City Council recently developed and approved two separate Land Use Code amendments that will trigger Design Review for some development proposals that were previously exempt from Design Review or Streamlined Design Review.
- The first amendment was added as part of the Lowrise Multifamily code update. This amendment modifies Table A of SMC 23.41.004, and requires multifamily developments of more than 8 units in the Lowrise 2 zone to go through the Design Review process. This change became effective on August 9th, 2015 (Ordinance 124803).
- The second amendment affects new developments containing 3 or more dwelling units and/or at least 2,000 square feet of nonresidential space. Developments that meet those criteria may be subject to full Design Review if they abut a “qualifying lot” or lots. A qualifying lot is: (1) an abutting lot(s) for which a concurrent MUP or building permit application is submitted to DPD for review, or is subject of an issued permit, or has a project under construction but does not yet have the Certificate of Occupancy or final inspection and approval; and (2) the number of units or nonresidential space on the qualifying lot, when added together with the three or more units or 2,000 or more square feet of nonresidential space for the new development proposal, would exceed the Design Review thresholds in Table A or B to Section 23.41.004. Projects on the abutting lots that are currently under review or have an issued permit are not subject to Design Review if they were accepted as a complete application, and don’t, on their own, exceed the Design Review threshold. Design Review would apply only to the subject lot, which is the later application that brings the combined total of units and/or square footage over the design review threshold. For reference, the complete language of this new code provision is provided below (Ordinance 124843).
Seattle Municipal Code section 23.41.004.A.8
- Except for development with the boundaries of a Master Planned Community, design review pursuant to Section 23.41.014 is required for a development proposal if the proposal is (a) for three or more attached or detached dwelling units or 2,000 square feet or more of non-residential gross floor area; and (b) on a lot that is abutting one or more qualifying lots and the combined size of development proposals on the subject lot and abutting qualifying lot or lots exceeds thresholds in Table A or Table B to Section 23.41.004. For purposes of the preceding sentence, a “qualifying lot” is a lot for which, on the day a complete application is submitted for a development proposal on the subject lot: (a) a complete Master Use Permit or building permit application for a development proposal that does not exceed thresholds in Table A or B to Section 23.41.004 is or has been submitted; and (b) a certificate of occupancy for the development has not been issued or, for a project where no certificate of occupancy is required, the final inspection pursuant to any issued building permit has not been completed. If complete applications for development proposals are submitted for the subject lot and qualifying lot on the same day, design review is required for both development proposals.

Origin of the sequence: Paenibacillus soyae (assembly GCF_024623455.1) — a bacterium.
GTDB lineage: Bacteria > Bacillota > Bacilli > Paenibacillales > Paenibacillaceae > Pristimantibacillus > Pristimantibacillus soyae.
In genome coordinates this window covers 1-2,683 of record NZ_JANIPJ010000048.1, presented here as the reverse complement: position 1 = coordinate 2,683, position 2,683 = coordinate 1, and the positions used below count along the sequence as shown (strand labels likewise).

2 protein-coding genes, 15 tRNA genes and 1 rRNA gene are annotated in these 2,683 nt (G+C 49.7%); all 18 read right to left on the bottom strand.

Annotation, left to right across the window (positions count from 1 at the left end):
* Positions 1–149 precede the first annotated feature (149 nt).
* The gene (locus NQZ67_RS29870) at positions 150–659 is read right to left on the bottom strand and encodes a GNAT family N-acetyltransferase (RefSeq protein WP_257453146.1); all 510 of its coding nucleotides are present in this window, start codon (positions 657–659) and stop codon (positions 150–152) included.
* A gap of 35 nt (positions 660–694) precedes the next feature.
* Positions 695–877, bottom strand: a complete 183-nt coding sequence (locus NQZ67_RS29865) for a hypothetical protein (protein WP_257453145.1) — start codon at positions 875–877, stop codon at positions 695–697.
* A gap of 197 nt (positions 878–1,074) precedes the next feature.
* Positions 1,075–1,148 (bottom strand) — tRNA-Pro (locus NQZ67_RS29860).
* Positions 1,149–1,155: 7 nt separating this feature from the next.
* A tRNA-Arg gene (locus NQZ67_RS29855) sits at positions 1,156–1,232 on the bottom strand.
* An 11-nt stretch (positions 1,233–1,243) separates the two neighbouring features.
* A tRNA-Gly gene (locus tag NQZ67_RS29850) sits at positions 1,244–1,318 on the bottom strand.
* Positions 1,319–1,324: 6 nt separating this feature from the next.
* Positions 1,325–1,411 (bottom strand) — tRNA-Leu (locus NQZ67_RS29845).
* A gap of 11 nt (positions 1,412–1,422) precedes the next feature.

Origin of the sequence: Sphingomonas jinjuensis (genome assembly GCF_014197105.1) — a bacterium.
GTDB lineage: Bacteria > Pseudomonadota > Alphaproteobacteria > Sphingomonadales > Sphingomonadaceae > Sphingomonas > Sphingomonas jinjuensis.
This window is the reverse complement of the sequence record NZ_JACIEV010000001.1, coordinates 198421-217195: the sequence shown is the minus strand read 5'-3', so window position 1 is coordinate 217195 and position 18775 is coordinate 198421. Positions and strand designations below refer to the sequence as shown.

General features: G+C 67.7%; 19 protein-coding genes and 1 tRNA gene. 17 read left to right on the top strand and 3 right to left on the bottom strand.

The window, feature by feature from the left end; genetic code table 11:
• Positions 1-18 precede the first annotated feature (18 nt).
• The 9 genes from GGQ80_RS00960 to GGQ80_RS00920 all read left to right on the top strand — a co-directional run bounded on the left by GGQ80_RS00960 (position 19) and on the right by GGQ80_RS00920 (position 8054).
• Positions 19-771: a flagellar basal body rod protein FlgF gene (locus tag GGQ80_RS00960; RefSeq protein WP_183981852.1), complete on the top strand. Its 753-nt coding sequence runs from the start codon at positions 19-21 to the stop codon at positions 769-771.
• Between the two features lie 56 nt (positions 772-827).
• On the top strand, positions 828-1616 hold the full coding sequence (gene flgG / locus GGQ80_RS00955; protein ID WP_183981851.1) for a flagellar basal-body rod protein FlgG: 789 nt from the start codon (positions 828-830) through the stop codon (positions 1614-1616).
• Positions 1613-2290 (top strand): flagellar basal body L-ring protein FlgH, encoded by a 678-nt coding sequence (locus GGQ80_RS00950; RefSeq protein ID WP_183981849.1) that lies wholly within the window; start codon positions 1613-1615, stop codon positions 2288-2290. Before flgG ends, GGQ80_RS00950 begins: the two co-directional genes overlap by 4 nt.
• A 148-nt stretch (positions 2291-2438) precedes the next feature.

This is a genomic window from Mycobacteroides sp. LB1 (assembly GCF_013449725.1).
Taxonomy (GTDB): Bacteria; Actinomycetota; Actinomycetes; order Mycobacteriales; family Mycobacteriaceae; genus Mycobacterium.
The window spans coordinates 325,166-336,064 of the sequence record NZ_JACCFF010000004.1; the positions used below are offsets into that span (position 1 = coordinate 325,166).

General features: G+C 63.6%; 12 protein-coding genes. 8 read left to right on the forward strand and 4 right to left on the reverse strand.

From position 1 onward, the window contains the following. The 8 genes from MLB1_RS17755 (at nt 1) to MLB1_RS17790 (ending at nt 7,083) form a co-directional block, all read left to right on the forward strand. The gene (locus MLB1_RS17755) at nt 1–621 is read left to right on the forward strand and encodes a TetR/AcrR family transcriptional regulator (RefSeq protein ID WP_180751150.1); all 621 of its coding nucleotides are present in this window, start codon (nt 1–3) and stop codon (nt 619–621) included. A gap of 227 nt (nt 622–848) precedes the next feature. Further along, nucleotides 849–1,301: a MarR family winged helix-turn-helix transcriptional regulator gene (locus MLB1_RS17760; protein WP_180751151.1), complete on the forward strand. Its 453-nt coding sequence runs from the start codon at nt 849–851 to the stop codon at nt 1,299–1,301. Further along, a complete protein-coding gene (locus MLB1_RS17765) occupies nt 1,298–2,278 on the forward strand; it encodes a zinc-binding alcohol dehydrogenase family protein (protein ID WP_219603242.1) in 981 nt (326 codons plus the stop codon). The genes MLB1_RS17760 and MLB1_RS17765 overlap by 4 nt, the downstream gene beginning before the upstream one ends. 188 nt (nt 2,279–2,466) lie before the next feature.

The legislation will be effective on September 21, 2015.
DPD recommends that permit applicants with development proposals in multifamily and commercial zones should review this new rule to determine whether it will affect their project. DPD also advises applicants to be aware of new or planned development proposals on properties that abut their future development. Applicants may learn the status of potential development on abutting parcels by using the “Find Status and Activity” tool on the DPD webpage at www.seattle.gov/dpd/. However, given the complexity of DPD’s intake and application process for development, DPD cannot guarantee that this information will not evolve. Applicants are advised that the information on DPD’s webpage represents a snapshot in time, and they cannot completely rely on the accuracy of this information since we cannot predict whether applications will be accepted on the day of a scheduled intake appointment. Standard reasons such as an incomplete application, delay in payment of application fees, appointment cancellations, etc. all can effect whether applications are accepted by DPD.
DPD will determine whether design review is potentially required when a new permit application is screened. DPD will try to advise applicants, but will not be able to guarantee whether design review is required until a permit application is screened at the intake appointment.
Links to these ordinances can be found below: